To protect computers from unwanted visitors, the first line of defense deployed by network administrators is called firewall. These visitors can be viruses, worms, hackers and remote controlled applications through hidden spyware, etc. Firewall acts as a watchdog or a guardian for your computer without which your network becomes an open door offering free passage to anyone and everyone on the internet. It is not necessary that you enable firewall protection only when you have files to secure because every network requires protection from hackers. Curious invaders can easily attack your computers and cause irreparable damage to the hardware by taking control of your network. Therefore, installing a firewall is a small-time investment but certainly a productive strategy to improve your network’s security.
Firewalls are of two types: software firewall and hardware firewall. The difference between hardware and software firewall is the same as the distinction between hardware and software. Software firewall or personal firewall is in the form of programs whereas hardware firewall is a tool or appliance which is physically attached to your PC.
Another difference is that hardware firewall can protect not one but all the computers connected via one network. Conversely, software firewall offers security only to the PC on which it is installed. Moreover, hardware firewalls are very cost-effective and generally more effective especially if you have three or more computers to protect.
Hardware firewall or appliance firewall is an equipment or device created solely for keeping external intrusion at bay from your network. Actually, it is a complete package comprising of a device having software program already installed in it. This device is specially designed to prevent hackers from invading your privacy and attacking your server or computer to retrieve critical personal data.
Hardware Firewalls are configured solely for preventing access to particular type of applications that are regarded as dangerous (for instance, P2P file-sharing programs). This task is performed by blocking the communication ports that can be exploited by these applications. It also provides reasonable protection from hidden spyware infections by stopping outgoing data packets sent from an infected PC to a hacker.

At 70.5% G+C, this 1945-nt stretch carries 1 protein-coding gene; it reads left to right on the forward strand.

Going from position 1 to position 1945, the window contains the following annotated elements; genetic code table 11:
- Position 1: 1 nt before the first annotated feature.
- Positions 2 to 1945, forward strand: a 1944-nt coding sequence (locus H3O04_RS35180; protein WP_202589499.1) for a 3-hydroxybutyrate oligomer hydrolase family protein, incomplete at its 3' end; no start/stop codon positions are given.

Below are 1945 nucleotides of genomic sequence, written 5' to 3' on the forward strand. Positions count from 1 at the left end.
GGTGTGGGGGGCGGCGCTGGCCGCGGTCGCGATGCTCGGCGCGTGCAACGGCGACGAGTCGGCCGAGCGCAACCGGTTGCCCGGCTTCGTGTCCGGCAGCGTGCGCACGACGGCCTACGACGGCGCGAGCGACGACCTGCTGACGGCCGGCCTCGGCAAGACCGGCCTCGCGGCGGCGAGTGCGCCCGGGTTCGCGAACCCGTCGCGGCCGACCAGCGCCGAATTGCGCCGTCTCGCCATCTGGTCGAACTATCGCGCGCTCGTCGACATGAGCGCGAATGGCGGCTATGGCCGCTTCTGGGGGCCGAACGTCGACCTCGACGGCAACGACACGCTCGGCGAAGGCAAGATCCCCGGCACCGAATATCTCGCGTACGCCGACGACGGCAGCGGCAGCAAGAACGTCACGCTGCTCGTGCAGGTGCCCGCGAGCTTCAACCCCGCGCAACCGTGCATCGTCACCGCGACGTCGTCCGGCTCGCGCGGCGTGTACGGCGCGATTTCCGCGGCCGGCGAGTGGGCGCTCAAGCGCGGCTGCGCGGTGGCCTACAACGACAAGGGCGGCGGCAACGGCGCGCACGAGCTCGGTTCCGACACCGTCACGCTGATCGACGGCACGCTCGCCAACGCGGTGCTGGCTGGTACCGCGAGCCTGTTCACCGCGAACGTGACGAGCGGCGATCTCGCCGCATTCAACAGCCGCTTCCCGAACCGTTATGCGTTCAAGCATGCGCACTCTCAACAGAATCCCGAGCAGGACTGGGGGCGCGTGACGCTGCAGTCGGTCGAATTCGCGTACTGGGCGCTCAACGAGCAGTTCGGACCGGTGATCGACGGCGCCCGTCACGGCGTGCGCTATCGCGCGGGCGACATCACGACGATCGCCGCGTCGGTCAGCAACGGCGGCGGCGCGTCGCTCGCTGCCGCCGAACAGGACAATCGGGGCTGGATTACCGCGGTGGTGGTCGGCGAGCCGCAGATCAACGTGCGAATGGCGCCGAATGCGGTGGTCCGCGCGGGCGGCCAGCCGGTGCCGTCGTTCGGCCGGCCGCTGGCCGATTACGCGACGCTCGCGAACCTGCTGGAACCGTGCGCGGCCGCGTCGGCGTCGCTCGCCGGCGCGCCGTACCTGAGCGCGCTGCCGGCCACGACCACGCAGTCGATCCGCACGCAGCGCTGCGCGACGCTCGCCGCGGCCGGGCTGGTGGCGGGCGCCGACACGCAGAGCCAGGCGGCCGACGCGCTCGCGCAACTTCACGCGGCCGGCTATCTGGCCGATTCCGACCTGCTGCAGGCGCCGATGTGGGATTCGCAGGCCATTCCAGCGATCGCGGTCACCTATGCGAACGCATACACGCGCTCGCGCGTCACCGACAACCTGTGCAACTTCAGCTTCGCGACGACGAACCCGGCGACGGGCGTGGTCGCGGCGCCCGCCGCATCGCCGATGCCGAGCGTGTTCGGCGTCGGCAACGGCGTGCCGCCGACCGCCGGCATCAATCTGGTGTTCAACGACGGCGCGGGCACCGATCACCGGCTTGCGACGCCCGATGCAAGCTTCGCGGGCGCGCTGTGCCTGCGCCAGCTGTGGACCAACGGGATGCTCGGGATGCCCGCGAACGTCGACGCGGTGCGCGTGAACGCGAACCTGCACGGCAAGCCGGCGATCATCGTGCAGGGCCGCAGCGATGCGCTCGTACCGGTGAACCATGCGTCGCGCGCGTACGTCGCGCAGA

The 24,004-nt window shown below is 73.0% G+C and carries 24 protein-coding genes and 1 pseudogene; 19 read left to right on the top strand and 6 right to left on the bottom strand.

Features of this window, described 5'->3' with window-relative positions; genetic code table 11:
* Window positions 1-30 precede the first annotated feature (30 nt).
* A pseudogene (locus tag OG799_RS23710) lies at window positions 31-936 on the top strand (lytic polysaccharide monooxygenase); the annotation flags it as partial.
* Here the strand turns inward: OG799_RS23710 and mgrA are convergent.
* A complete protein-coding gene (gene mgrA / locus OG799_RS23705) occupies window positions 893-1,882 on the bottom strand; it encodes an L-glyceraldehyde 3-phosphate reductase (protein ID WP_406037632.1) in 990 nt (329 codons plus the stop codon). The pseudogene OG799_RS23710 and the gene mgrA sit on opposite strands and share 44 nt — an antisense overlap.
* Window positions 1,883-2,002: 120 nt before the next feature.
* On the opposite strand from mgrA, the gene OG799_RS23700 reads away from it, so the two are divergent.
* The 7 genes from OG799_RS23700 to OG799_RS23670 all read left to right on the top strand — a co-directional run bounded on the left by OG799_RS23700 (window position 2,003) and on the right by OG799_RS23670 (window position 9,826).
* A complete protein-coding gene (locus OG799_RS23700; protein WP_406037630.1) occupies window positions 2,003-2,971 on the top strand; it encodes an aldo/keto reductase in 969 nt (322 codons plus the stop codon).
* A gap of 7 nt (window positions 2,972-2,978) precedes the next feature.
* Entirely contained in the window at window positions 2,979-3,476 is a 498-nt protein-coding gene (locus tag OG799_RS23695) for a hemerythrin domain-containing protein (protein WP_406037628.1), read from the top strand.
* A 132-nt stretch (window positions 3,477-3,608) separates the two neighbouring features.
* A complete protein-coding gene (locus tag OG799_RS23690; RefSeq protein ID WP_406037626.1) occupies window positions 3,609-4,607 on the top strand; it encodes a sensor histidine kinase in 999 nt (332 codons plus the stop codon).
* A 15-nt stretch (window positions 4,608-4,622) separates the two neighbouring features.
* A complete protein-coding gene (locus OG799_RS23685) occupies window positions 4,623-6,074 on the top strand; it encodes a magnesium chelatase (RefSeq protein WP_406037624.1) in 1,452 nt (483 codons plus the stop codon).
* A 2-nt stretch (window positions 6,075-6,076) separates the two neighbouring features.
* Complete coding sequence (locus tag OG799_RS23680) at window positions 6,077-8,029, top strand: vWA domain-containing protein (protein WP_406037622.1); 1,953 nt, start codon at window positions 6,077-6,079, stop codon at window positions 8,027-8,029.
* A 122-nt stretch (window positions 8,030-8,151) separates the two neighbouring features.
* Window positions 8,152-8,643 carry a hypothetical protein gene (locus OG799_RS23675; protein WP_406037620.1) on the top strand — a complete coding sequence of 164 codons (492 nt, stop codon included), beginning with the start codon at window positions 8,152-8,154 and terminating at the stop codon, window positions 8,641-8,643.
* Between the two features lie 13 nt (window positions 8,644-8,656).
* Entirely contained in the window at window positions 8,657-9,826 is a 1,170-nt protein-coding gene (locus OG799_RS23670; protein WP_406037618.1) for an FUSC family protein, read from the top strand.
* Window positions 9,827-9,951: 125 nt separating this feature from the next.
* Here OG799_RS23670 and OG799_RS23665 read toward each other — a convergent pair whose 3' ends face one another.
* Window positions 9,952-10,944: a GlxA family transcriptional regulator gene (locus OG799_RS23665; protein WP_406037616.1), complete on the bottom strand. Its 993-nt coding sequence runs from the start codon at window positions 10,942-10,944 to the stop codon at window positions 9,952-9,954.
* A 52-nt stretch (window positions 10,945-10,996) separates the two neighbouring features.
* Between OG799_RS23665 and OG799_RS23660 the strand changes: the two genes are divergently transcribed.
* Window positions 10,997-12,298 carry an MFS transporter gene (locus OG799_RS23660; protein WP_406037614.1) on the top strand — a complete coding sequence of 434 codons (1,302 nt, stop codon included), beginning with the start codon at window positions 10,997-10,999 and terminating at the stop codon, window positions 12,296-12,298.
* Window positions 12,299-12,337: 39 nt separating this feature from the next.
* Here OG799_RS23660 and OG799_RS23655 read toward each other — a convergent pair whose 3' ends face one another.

Hardware Firewall Appliances can be easily configured and installed to outbound or inbound traffic. This feature ensures that users can enjoy full control on the hardware firewall appliance.
Hardware firewalls can be either simple or complex in functionality. Their complexity differs according to the size of the network which they have been designed to secure. Nevertheless, the techniques utilized by these appliances to protect your network from hackers and salient cyber threats are similar.
A majority of hardware firewalls protect your network through packet filtering which can be referred to as a checklist. During this process, some data packets are allowed access and some are blocked. Blocking relies upon the pre-determined criteria for data packets that need to be blocked. Therefore, whenever a packet attempting to travel through the network meets the appliance’s criteria, it is instantly blocked and denied permission.
Another method is the Stateful Packet Inspection technique also called SPI. SPI takes analysis a step further by checking out additional characteristics of data packets for determining whether to block it or not. This information includes the location from where the packet originated, who sent it and why it is being sent (for instance, did it just appear or is sent as a response to facilitate some request from the user). SPI when combined with packet filtering makes the hardware firewall smart and highly efficient since the decisions of blocking data packets are taken after logical analysis.
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